“The changes made to CTA service were part of a larger, citywide effort led by public safety officials in response to the protests. CTA made the changes at the request of those officials, to help ensure the safety of CTA customers and employees, as well as CTA property. With many of the bridges leading to/from the downtown area lifted, and with street closures occurring throughout the day, CTA was unable to continue providing service along a number of our rail lines and bus routes.”
Implications of transportation shutdowns
In the aftermath of the initial transit shutdowns in May and June, Active Transportation Alliance conducted a survey through social media for people to share their stories, revealing the range of impact for those who depend on transit.
Schultz said it is “unconscionable” to shut down an entire transportation system, as the survey showed it affected those who need it most. People taking care of family members, those with disabilities who rely on public transportation to be independent, and many essential workers provided a range of responses.
“The whole system shouldn’t be shut down without alternatives, especially overnight when it’s already a challenge to move about the city if you’re an essential worker, in the health field, or any number of activities,” Schultz said. “This is a global city that functions 24/7.”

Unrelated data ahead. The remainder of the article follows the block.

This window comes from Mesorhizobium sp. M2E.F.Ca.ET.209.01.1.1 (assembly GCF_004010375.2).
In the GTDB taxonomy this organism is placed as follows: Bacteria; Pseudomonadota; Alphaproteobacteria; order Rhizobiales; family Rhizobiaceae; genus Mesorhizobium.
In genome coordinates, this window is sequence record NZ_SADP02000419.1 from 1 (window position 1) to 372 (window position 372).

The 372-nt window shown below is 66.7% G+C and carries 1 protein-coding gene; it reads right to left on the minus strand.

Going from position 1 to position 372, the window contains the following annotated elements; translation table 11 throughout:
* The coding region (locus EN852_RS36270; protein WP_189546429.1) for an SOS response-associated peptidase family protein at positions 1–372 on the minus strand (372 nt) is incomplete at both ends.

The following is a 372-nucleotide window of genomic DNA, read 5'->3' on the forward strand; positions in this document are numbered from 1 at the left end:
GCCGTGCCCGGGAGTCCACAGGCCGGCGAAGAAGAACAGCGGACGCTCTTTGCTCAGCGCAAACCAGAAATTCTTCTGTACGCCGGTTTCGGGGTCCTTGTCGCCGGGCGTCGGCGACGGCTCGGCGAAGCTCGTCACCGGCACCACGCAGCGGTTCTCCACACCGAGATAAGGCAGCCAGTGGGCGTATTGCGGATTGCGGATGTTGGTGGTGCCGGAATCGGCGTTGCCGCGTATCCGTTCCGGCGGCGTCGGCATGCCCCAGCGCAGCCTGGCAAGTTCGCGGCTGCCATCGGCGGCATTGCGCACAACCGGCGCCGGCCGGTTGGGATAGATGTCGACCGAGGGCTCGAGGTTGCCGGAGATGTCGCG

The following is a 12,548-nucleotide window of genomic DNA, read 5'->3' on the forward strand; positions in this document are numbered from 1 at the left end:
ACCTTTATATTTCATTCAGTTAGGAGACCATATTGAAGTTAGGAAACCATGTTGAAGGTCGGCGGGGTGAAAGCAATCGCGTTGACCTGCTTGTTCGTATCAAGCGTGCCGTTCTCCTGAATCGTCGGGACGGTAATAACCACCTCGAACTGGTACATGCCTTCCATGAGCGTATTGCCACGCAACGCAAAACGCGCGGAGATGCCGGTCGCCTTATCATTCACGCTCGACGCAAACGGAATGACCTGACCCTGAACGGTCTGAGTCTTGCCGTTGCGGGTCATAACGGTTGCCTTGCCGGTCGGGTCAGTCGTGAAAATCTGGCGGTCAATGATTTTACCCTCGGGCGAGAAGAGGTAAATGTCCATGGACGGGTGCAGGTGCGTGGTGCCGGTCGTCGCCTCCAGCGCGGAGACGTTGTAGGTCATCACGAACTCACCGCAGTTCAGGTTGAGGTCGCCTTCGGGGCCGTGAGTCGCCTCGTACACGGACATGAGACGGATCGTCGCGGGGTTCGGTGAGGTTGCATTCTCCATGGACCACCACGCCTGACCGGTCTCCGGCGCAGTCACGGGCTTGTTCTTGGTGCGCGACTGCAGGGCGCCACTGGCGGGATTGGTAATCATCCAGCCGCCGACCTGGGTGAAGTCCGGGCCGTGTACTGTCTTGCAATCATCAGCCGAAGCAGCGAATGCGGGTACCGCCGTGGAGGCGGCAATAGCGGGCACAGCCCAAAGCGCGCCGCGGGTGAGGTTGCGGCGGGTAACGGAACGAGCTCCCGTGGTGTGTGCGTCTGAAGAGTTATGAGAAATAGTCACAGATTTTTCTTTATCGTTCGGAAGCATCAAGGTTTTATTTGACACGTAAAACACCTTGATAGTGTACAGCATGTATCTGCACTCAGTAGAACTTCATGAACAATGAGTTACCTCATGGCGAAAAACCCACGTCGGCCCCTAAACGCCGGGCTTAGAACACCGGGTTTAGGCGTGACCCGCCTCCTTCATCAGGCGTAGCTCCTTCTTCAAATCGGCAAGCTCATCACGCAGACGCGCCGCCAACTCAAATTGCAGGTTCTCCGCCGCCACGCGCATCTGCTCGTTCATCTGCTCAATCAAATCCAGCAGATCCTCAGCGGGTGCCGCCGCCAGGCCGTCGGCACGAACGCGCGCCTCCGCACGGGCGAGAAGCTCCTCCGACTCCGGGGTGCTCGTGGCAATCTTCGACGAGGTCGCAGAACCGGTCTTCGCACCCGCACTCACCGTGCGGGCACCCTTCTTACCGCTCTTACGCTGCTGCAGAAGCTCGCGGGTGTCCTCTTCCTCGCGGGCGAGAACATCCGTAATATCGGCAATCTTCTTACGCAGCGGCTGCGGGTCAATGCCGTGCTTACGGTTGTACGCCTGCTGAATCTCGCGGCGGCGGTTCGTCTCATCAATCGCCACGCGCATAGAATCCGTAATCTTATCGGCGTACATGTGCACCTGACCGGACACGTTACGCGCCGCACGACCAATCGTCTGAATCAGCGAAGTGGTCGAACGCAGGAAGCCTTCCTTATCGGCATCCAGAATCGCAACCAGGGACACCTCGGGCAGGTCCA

Schultz noted that Divvy, too, was unavailable during the initial public transportation shutdowns, further limiting transportation options for those dependent on transit.
Kate Lowe, associate professor and director of undergraduate studies at the College of Urban Planning and Public Affairs at University of Illinois Chicago, said that, in a large city such as Chicago, public transportation users are diverse across incomes, races, and geographies as many opt to go car-free.
Lowe added that low and moderate income households own cars at a lower rate, making them more reliant on public transportation as their sole means of transportation. Especially with the coronavirus (COVID-19) pandemic, when those who can work from home can avoid transit, those affected by closures were disproportionately black and brown and essential workers, Lowe explained.